Children whose mothers lived through stressful events during pregnancy are more likely to have behavioural issues later in life, according to a new study led by a researcher at the University of Ottawa.
Ian Colman, an associate professor with the faculty of medicine, and his team examined responses given by mothers when they were 18 weeks pregnant as to whether they were going through highly stressful events such as a family death or illness, or a partner's job loss.
They then looked at how the children born from those pregnancies behaved between the ages of six and 16.
The research team found mothers exposed to the highest levels of prenatal stress were more likely to have children who suffered from either hyperactivity or a "conduct disorder" — a pattern of behaviour where children may be aggressive, refuse to follow rules or overstep social norms.
"We're looking at very objective, specific stressful events that are happening in the environment around them," Colman told CBC Radio's All In a Day Wednesday.
"We're not just asking, 'Are you feeling very stressed today?'"
Cortisol to blame?
The research looked at data taken from the Avon Longitudinal Study of Parents and Children, which has been following the lives of approximately 14,500 people born in the 1990s in the United Kingdom.
It was recently published in the journal Biological Psychiatry.
Colman said that the hormone cortisol and its affect on the fetal brain could potentially explain the link between stressful pregnancies and later behavioural problems.
'The most important thing is surrounding yourself with a supportive network.' - Ian Colman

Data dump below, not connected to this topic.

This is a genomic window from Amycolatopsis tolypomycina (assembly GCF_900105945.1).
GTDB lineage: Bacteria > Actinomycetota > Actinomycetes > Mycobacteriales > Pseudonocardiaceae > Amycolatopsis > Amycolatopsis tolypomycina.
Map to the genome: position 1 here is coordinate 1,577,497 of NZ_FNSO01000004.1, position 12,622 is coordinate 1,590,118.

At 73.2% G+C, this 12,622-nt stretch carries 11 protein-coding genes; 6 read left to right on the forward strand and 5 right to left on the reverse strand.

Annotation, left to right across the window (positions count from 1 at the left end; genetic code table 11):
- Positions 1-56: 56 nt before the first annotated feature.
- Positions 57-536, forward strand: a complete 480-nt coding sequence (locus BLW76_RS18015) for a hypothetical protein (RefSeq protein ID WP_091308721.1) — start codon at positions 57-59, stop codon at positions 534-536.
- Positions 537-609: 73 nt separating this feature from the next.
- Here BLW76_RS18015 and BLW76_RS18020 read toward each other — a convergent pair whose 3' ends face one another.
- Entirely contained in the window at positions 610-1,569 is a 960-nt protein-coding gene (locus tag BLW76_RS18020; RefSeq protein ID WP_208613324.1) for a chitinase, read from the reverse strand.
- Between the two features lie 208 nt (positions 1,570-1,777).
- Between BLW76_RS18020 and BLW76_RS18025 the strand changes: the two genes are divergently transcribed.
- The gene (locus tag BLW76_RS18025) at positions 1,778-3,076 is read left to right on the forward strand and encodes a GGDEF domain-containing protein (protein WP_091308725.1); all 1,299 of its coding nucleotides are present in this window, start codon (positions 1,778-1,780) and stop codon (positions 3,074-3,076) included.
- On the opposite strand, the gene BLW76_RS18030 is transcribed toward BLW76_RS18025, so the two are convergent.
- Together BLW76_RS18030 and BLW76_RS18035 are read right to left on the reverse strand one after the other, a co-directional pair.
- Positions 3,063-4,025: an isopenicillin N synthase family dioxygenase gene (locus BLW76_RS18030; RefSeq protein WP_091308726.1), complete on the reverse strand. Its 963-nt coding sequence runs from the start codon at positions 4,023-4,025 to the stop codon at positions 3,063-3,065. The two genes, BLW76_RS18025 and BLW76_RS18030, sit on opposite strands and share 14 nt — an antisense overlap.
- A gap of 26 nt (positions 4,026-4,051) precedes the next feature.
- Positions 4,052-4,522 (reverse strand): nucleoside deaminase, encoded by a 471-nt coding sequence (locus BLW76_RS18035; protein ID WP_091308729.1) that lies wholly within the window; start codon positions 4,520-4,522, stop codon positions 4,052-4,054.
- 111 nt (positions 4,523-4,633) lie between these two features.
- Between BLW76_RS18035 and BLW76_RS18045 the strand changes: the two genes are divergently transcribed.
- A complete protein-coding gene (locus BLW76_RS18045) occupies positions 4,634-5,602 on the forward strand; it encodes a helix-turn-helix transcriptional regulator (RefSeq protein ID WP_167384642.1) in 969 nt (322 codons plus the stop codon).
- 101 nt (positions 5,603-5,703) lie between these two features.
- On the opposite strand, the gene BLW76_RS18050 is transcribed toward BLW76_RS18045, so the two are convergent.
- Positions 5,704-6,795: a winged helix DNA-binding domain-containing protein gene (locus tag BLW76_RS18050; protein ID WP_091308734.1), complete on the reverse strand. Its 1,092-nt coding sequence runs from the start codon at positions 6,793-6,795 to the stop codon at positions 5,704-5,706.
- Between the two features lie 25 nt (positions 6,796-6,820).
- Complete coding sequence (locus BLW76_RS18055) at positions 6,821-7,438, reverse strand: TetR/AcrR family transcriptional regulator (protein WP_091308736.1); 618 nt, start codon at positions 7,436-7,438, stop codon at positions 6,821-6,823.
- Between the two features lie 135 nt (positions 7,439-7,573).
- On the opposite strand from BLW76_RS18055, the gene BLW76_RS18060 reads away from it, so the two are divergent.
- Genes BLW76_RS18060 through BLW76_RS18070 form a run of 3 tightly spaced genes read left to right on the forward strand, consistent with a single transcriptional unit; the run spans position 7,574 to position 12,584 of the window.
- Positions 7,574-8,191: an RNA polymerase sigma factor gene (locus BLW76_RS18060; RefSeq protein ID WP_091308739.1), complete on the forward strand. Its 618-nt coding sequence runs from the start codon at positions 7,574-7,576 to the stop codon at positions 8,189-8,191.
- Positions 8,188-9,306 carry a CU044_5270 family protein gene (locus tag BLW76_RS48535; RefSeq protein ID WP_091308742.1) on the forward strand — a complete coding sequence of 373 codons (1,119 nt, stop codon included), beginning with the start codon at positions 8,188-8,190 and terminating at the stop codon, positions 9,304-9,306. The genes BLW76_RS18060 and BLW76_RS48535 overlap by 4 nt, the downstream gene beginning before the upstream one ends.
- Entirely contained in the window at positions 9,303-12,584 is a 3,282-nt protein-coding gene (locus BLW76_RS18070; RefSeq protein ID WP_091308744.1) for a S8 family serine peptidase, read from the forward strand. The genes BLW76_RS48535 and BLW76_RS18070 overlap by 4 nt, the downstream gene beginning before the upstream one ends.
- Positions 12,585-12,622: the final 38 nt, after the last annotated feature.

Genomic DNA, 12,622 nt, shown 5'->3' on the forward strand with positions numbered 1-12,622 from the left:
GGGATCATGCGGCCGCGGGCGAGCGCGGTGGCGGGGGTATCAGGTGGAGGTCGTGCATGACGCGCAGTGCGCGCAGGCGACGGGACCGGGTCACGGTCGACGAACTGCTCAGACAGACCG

"We know that when a mother is stressed, there's a lot of cortisol running through her body. And we know that cortisol can pass the placental barrier and affect the developing fetus," Colman said.
"That increases the level of cortisol for the fetus, and also levels of testosterone in the fetus. That testosterone gets carried on into childhood, and testosterone is associated with aggressive behaviour."
Since it's normally impossible to avoid an event such as a family member's death, Colman said there are ways pregnant mothers can keep their stress levels low.
"If possible, do less. Keep your tasks manageable. Do things like try to be physically active. Do yoga or meditate, if you find that helpful," he said.
"But the most important thing is surrounding yourself with a supportive network, so you can talk to your loved ones about stress that you're feeling. And then hopefully, they can help you manage that stress as well."
Preliminary research also suggests raising a child in a supportive environment can undo some of the effects of prenatal stress, Colman added.